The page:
All data was collected by the MLB Central Office and passed on to the research team at The Institute for Diversity and Ethics in Sport in the University of Central Florida’s DeVos Sport Business Management Graduate Program. TIDES was able to do this because of the in-depth human resource record keeping now being done by MLB. Using data from the 2014 season, The Institute for Diversity and Ethics in Sport conducted an analysis of the racial breakdown of the MLB players, managers and coaches. In addition, this MLB Report Card includes a racial and gender breakdown of the owners, management in the MLB Central Office as well as the team level, top team management, team senior administration, team professional administration, physicians, and head trainers. An overview of player positions is also included. Listings of professional owners, general managers, and managers were updated as of March 30, 2015. The
MLB player demographics for the 2015 Opening Day rosters are also included.
Tables for the report are included in Appendix I. The MLB’s extensive diversity initiatives are listed in Appendix II.
It is imperative that sport teams play the best athletes they have available to win games. The Institute strives to emphasize the business value of diversity to sports organizations when they choose their team on the field and in the office. Diversity initiatives, like diversity and inclusion management training, can help change attitudes and increase the applicant pool for open positions. It is obviously the choice of the organization regarding which applicant is the best fit for their ball club, but the Institute wants to illustrate how important it is to have a diverse organization involving individuals who happen to be of a different race or gender because it can provide a different perspective, and possibly a competitive advantage for a win in the board room as well as on the field.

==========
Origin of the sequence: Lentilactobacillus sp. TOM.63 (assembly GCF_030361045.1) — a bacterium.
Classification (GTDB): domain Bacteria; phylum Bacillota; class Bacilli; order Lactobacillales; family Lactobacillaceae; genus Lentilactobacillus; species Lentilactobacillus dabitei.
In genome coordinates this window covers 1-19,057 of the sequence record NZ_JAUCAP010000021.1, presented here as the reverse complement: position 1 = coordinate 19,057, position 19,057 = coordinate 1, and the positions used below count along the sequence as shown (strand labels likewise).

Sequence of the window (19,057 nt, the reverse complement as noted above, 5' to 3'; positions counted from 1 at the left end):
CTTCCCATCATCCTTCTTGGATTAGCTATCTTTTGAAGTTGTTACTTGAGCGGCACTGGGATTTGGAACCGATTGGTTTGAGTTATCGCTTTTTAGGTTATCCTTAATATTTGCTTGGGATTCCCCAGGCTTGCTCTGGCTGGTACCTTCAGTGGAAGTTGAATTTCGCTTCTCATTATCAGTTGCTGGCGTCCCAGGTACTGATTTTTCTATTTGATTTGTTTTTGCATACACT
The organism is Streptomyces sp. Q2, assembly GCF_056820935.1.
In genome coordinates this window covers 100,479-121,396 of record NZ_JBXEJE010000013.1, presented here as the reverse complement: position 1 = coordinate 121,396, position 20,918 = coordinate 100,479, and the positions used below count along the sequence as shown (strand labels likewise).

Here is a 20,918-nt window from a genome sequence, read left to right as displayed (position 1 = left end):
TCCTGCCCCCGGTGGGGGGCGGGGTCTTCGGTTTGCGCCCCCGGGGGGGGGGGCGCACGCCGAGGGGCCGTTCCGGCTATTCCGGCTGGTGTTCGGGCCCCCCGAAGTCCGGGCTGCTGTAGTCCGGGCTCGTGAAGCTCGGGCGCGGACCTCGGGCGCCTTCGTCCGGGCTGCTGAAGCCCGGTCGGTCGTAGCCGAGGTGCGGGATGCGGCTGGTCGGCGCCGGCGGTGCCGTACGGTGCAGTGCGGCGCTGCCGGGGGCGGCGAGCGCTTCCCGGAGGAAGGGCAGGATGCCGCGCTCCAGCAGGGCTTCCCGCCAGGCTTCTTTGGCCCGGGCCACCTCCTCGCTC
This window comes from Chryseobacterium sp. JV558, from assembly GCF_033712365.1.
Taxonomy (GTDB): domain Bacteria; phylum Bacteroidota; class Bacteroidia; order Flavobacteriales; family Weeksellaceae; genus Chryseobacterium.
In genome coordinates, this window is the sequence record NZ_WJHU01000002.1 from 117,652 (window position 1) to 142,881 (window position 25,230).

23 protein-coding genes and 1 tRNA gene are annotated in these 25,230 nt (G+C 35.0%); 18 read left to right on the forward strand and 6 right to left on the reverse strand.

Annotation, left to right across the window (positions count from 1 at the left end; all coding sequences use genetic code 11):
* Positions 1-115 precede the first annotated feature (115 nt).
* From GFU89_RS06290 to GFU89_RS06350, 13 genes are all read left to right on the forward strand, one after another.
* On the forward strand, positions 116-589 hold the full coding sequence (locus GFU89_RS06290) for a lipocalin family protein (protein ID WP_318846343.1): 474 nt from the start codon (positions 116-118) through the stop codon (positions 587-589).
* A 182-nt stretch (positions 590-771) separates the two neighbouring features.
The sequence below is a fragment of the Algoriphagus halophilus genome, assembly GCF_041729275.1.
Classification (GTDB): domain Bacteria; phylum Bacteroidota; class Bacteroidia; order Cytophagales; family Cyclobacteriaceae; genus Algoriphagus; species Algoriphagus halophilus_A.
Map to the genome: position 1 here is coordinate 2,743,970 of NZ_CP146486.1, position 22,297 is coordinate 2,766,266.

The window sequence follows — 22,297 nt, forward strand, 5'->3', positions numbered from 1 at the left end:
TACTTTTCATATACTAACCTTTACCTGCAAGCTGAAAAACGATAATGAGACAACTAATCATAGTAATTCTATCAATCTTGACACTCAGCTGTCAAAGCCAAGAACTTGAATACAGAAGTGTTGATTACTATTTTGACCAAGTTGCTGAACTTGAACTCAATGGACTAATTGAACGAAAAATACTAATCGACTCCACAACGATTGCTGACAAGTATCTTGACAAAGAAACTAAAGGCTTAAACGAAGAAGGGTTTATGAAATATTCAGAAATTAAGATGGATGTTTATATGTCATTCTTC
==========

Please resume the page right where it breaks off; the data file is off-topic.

The Institute for Diversity and Ethics in Sport at the University of Central Florida publishes the Racial and Gender Report Card to indicate areas of improvement, stagnation and regression in the racial and gender composition of professional and collegiate sports personnel and to contribute to the improvement of integration in front office and college athletics department positions.
25-Man Major League rosters
• 2015 Opening Day, the number of players from the 25-Man Major League rosters who identified themselves as African-American or Black was approximately 8.3 percent, which was an increase from 8.2 percent in 2014. The first round of the 2014 First-Year Player Draft featured the selections of five African-American players (five-of-34, 14.7 percent). African-American players accounted for 12 of the 73 selections that were made on the first day of the 2014 MLB draft.
• The percentage of Latino players increased from 28.4 percent in 2014 to 29.3 percent on 2015 opening day rosters.
• The percentage of Asian players decreased from two percent in 2014 to 1.2 percent in 2015.
• The percentage of white players decreased from 60.9 percent in 2014 to 58.8 percent in 2015.
• The debate on why African-Americans seem to be abandoning baseball continued to be a concern for MLB, which has several urban youth initiatives to address this including:
o Reviving Baseball in Inner Cities (RBI)
o MLB’s Urban Youth Academy
o Commissioner’s On-Field Diversity Task Force